Posts Tagged ‘children holiday loss’

Stress-free holiday: Don’t be fooled by these holiday myths

December 13th, 2011

Stress-free holiday, is it possible?

There are myths about the holiday that have been ingrained in our belief systems that stem from family narratives, media portrayals, and influences from those around us. Sadly, you will feel overwhelmed, stressed out, not good enough, and flat out frazzled if you buy into these beliefs. So for your own personal well-being, and the emotional health of those around you, I uncover the top four holiday myths.

1. It needs to be perfect-
I was watching TV and Christmas Vacation, the movie, came on. I hadn’t seen it since the 80’s, so I watched and laughed out loud at all the silliness in the movie. What I found interesting is that “Clark”, the dad, was so focused on having a perfect Christmas, with the “perfect” lighting display, that he lost sight of his imperfect family. Do you do that? Get all caught up in the shoulds, how things should look, how the kids should behave, how the holiday should go. When you create high expectation and try to control the outcome you are truly setting yourself up for being disappointed.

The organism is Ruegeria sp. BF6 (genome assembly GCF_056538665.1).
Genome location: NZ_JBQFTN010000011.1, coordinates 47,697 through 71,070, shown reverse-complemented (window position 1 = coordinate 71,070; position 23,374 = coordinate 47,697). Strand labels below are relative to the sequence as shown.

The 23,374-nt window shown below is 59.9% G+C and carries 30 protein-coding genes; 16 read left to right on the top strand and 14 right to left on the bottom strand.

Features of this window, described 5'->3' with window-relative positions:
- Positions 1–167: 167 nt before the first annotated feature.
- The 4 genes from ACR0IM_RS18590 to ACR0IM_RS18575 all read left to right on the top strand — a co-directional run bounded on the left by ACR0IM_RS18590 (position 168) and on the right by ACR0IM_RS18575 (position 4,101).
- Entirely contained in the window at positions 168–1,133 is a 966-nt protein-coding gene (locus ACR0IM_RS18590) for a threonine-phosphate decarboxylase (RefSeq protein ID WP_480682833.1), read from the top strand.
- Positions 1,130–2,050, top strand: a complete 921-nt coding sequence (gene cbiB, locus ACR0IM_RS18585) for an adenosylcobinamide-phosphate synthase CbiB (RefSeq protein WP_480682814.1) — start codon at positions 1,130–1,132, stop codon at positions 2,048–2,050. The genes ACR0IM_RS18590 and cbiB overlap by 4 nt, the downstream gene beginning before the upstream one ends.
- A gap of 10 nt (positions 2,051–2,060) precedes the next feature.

2. You must go to everything you are invited to-
There are so many events and parties this time of year, it is impossible to keep up with it all- nor should you!  It is healthy to set boundaries and say NO, and by doing this you can model it for your children. Here’s something simple you can do: Pick one or two events/party, per person, during the holidays. So, outside of school performances, you can ask your child what 1 thing they want to go to, and schedule it. For yourself and your spouse pick 1-2 that are important. If you are fearful of disappointing someone or hurting their feelings, let them know that you and you family have created a new tradition, and you are honoring that.